Thursday, January 10, 2019

National Museum of Anthropology

John and I would put the National Museum of Anthropology right at the top of our list of things to do in Mexico City. The collection is huge and of the highest quality.
At the entrance this monumental, almost-comic, sculpture of a short, stout god gives only a hint of the wonders inside.
The collection is housed on three sides of a huge courtyard featuring an enormous fountain
under a floating roof.
Inside we encountered this splendid Mayan facade from the Temple of the Feathered Serpent.
It had once adorned a major temple in the nearby Mayan city of ‎Teotihuacán.
The Aztecs liked to collect "antiques". It is they who preserved this colossal Olmec head.
John was captivated by this Jaguar sculpture and its fire extinguisher.
These fellows look ready for a fight
while this group of MesoAmerican figures seem to be mediating.
Fall in love!
Monumental. Funerary mask from Teoihuacan, circa 150-650 AD.
Large windows tempt the visitor into the museum's lush gardens.
The gardens preserve ancient structures of great delicacy.
Say hello to the God of Death on your way along the path.
Back inside we loved this Aztec painted dish
and the compelling embroidery of this textile.
John and I are interested in making accordion-fold art books
so you can imagine our delight in these original Aztec codexes.
I was drawn to the tender chemistry between this couple.
We noticed them several times. They were always deep in conversation.
No, I'm not bowing down to this idol -- I'm just taking a picture of the information tag.
He is a God of Water. Wearing goggles, perhaps?
John noticed this cleaning person getting into the spirit of the museum, while taking a rare break -- sitting in quiet majesty, while surveying his immaculate floors.

Friday, January 4, 2019

Figurines of Mexico's National Museum of Anthropology

After editing of our photographs from Mexico City's National Museum of Anthropology, John and I still found ourselves with over 300 good pictures. Many of them documented small totally fabulous figurative sculptures.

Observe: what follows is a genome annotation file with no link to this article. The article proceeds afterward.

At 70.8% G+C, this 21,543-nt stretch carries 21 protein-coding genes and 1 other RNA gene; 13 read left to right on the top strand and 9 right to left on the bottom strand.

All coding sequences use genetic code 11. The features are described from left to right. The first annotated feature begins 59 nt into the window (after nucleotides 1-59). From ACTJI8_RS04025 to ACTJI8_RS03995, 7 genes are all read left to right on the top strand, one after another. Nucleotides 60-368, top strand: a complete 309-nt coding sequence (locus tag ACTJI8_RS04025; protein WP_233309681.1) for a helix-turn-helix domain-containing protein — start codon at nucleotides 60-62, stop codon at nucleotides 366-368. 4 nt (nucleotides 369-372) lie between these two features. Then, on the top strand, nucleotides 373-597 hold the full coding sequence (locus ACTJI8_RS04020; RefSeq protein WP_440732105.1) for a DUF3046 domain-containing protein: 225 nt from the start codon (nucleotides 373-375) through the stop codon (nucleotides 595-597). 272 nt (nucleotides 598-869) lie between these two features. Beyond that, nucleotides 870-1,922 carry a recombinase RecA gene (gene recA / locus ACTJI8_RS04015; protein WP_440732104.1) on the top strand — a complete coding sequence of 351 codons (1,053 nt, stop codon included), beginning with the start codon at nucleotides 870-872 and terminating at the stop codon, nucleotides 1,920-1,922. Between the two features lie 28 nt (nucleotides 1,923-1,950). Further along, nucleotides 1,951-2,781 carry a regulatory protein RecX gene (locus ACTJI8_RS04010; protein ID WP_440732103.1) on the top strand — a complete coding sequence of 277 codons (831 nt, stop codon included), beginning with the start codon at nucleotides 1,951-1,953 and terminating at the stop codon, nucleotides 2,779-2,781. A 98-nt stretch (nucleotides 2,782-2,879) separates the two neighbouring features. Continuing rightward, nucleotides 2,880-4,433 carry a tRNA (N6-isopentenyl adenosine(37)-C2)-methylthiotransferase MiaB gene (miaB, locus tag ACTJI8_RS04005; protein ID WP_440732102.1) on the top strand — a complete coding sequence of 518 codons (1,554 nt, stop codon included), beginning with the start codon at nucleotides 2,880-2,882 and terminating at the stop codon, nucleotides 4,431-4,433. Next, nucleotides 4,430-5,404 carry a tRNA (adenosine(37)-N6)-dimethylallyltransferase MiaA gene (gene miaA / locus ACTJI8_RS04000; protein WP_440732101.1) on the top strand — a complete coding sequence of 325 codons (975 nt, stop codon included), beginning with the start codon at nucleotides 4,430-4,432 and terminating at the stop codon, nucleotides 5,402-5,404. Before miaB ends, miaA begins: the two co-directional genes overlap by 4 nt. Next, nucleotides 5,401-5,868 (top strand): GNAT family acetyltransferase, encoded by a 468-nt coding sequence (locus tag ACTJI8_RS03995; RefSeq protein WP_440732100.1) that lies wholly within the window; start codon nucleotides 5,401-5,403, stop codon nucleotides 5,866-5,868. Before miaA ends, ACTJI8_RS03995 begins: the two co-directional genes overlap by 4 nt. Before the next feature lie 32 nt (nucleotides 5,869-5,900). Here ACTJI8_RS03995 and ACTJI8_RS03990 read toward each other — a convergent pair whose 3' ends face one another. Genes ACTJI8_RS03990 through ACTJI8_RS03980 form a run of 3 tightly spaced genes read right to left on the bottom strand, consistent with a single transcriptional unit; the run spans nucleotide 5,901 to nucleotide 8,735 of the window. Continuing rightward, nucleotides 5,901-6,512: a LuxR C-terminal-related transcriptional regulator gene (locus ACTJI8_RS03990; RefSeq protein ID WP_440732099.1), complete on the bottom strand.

This glass case shows only a few dozen of the thousands of astonishing figures in the museum.
We had trouble following the Spanish language labels so we've arranged the following artworks for maximum fun rather than by period. They range from Pre-Columbian MesoAmerica to Mayan and Aztec times. 
A Dignified Personage
An ancestor of the Creature from the Black Lagoon?
Star Wars?
Cuteness personified.
Don't look behind you!
Tennis anyone?
Hanging out
Mother Goddess
Ancient Cool
Animal container
Mayan dancer
Pre-Colombian Venus
Guardian or Clown?
File under facial tattoo concepts
Silly to joke about these amazing, memorable portraits.
Great otter
We loved the 'cartoon quality' of this dazzling dangerous duck.
We'll end with this wonderful little flying Dragon.

Sunday, December 30, 2018

Museum of Popular Art, CDMX

The Museo de Arte Popular is Mexico City's folk art museum.
It is situated in a fabulous white Deco ex-fire-station in the historic centre of the city.
The courtyard of the museum displays parade floats on the ground floor
and paper-mache piñatas encircling the floors above.
The parade floats get street exposure in a parade on the Day of the Dead. We'd love to see it happen!
"Don't touch the monsters!"
Here are a few close-ups of the piñatas. A grandmother
and a crowned skull.
The museum is extensive with glass cases displaying 
gorgeous ceramics
and other folk art pieces.
We loved this spirited wooden coyote
and these "trees of life" -- another popular folk creation.
John inspects a big, ornate tree of life with two attendants on the ground floor.
Here is his detail of the tree.
There is so much to enjoy on the various floors. How about a row of mariachi musicians
or all the past presidents of Mexico?
We loved these skeletons at a banquet table
and this painting of a carnival scene.
Of course the mass of intricate creations need a regular dusting!
A feather-covered skull.
This group of skeletons over hell fire is entitled "Spell".
Let's end with these bizarre creatures called Nahuals which are apparently humans with the power to transform into animal forms.
A creature to avoid, we'd say. But a visit to the Museo de Arte Popular is a must during any visit to the city!